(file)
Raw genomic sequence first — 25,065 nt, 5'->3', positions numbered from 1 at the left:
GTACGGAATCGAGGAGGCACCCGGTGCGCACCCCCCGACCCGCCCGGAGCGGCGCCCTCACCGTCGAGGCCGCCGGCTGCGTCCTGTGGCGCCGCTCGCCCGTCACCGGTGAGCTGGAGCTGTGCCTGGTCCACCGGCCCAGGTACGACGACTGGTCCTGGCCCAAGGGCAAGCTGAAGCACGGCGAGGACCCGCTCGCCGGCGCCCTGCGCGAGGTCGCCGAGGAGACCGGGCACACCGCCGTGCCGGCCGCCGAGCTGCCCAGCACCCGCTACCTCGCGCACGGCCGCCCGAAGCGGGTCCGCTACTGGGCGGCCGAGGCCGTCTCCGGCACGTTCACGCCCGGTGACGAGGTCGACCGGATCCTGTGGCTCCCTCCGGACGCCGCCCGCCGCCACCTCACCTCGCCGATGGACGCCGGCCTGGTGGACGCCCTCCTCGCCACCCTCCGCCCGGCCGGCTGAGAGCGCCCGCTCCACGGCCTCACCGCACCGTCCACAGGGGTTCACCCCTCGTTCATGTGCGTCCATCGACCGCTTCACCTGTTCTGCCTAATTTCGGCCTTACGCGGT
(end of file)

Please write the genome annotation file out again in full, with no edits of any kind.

Raw genomic sequence first — 25,065 nt, 5'->3', positions numbered from 1 at the left:
GTACGGAATCGAGGAGGCACCCGGTGCGCACCCCCCGACCCGCCCGGAGCGGCGCCCTCACCGTCGAGGCCGCCGGCTGCGTCCTGTGGCGCCGCTCGCCCGTCACCGGTGAGCTGGAGCTGTGCCTGGTCCACCGGCCCAGGTACGACGACTGGTCCTGGCCCAAGGGCAAGCTGAAGCACGGCGAGGACCCGCTCGCCGGCGCCCTGCGCGAGGTCGCCGAGGAGACCGGGCACACCGCCGTGCCGGCCGCCGAGCTGCCCAGCACCCGCTACCTCGCGCACGGCCGCCCGAAGCGGGTCCGCTACTGGGCGGCCGAGGCCGTCTCCGGCACGTTCACGCCCGGTGACGAGGTCGACCGGATCCTGTGGCTCCCTCCGGACGCCGCCCGCCGCCACCTCACCTCGCCGATGGACGCCGGCCTGGTGGACGCCCTCCTCGCCACCCTCCGCCCGGCCGGCTGAGAGCGCCCGCTCCACGGCCTCACCGCACCGTCCACAGGGGTTCACCCCTCGTTCATGTGCGTCCATCGACCGCTTCACCTGTTCTGCCTAATTTCGGCCTTACGCGGT